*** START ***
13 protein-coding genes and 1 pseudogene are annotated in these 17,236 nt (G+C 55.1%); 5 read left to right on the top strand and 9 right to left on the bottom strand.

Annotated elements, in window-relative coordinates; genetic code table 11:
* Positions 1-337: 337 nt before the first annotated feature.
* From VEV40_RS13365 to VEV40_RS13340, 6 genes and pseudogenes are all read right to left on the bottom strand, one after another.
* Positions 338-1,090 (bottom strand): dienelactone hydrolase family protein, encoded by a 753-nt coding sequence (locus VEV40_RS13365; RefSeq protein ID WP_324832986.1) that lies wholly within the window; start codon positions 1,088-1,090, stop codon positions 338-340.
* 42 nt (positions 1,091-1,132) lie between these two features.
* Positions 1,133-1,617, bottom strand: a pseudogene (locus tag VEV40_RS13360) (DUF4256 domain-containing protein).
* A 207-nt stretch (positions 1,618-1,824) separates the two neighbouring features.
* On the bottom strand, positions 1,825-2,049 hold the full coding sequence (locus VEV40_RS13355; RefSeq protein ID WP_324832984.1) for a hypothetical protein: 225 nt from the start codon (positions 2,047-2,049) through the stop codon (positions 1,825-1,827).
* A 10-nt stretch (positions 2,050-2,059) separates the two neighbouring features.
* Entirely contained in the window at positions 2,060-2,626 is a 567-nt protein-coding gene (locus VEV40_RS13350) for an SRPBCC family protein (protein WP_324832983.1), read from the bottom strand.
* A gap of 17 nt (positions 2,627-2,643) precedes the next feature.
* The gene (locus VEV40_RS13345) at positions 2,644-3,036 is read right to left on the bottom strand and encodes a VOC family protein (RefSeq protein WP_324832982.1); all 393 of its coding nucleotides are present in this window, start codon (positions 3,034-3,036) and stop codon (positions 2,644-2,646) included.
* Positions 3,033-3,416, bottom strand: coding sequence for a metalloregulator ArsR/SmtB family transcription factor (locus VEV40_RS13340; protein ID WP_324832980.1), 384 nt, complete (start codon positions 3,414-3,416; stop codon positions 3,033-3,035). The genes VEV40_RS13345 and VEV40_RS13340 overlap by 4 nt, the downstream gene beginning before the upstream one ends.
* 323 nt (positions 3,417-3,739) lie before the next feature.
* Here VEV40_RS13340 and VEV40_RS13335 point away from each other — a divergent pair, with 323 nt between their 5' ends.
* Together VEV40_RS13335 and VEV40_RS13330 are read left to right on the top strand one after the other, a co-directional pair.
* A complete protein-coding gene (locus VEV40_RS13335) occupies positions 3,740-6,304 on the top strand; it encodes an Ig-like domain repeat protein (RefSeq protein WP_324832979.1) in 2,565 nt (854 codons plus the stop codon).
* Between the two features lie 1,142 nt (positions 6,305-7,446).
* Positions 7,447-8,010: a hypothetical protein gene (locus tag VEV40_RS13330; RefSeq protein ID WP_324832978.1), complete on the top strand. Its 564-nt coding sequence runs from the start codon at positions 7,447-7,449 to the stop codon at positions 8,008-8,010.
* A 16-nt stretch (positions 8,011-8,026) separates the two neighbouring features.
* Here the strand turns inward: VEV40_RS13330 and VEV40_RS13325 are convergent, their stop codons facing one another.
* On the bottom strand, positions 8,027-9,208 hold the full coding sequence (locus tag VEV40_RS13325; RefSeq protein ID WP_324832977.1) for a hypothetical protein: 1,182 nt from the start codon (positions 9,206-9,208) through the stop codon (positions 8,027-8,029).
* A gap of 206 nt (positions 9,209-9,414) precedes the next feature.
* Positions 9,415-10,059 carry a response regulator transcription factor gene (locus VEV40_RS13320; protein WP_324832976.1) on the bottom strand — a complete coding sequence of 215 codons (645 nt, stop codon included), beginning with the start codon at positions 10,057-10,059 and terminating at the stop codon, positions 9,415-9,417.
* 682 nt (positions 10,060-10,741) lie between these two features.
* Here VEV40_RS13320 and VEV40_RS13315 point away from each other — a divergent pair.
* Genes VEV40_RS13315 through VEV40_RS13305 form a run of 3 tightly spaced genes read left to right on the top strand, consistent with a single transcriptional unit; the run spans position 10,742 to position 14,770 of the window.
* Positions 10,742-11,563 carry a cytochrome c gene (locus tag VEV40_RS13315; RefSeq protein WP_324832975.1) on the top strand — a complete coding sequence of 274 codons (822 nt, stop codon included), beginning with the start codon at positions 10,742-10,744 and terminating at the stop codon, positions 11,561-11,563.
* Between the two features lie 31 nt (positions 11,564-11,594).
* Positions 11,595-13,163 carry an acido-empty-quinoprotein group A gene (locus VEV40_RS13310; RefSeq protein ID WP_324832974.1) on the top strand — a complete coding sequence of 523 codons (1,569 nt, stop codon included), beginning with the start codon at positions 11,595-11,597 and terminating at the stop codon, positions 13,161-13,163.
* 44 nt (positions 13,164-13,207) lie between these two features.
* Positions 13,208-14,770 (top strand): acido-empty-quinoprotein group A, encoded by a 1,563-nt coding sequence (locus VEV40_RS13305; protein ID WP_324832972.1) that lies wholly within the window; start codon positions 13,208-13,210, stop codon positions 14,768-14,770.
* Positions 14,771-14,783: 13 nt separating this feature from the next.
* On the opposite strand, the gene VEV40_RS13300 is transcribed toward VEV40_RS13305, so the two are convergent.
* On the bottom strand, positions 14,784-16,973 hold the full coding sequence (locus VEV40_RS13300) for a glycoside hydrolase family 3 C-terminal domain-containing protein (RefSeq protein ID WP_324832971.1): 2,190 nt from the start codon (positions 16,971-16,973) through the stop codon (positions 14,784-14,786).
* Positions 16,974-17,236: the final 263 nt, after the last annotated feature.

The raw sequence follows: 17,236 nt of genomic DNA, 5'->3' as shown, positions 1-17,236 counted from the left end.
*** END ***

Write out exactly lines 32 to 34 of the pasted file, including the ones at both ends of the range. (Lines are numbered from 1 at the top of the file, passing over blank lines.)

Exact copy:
* 44 nt (positions 13,164-13,207) lie between these two features.
* Positions 13,208-14,770 (top strand): acido-empty-quinoprotein group A, encoded by a 1,563-nt coding sequence (locus VEV40_RS13305; protein ID WP_324832972.1) that lies wholly within the window; start codon positions 13,208-13,210, stop codon positions 14,768-14,770.
* Positions 14,771-14,783: 13 nt separating this feature from the next.